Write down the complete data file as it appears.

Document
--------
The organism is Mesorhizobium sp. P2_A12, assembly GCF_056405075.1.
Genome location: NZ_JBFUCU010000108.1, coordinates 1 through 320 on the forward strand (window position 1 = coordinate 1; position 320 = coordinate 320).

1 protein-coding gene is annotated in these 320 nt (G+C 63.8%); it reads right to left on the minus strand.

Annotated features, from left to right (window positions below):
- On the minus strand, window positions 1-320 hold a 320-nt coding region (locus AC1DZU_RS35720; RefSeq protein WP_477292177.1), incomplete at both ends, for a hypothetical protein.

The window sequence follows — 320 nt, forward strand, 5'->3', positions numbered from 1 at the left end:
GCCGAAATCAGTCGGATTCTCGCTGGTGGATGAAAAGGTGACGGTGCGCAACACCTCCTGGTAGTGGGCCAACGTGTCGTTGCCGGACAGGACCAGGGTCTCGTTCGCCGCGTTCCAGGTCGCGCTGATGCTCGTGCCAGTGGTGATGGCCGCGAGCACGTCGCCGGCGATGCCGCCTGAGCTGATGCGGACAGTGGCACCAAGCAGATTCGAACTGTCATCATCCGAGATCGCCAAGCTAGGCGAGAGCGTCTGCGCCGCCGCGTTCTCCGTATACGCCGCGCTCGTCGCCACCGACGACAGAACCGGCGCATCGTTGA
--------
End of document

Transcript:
The organism is Mesorhizobium sp. P2_A12, assembly GCF_056405075.1.
Genome location: NZ_JBFUCU010000108.1, coordinates 1 through 320 on the forward strand (window position 1 = coordinate 1; position 320 = coordinate 320).

1 protein-coding gene is annotated in these 320 nt (G+C 63.8%); it reads right to left on the minus strand.

Annotated features, from left to right (window positions below):
- On the minus strand, window positions 1-320 hold a 320-nt coding region (locus AC1DZU_RS35720; RefSeq protein WP_477292177.1), incomplete at both ends, for a hypothetical protein.

The window sequence follows — 320 nt, forward strand, 5'->3', positions numbered from 1 at the left end:
GCCGAAATCAGTCGGATTCTCGCTGGTGGATGAAAAGGTGACGGTGCGCAACACCTCCTGGTAGTGGGCCAACGTGTCGTTGCCGGACAGGACCAGGGTCTCGTTCGCCGCGTTCCAGGTCGCGCTGATGCTCGTGCCAGTGGTGATGGCCGCGAGCACGTCGCCGGCGATGCCGCCTGAGCTGATGCGGACAGTGGCACCAAGCAGATTCGAACTGTCATCATCCGAGATCGCCAAGCTAGGCGAGAGCGTCTGCGCCGCCGCGTTCTCCGTATACGCCGCGCTCGTCGCCACCGACGACAGAACCGGCGCATCGTTGA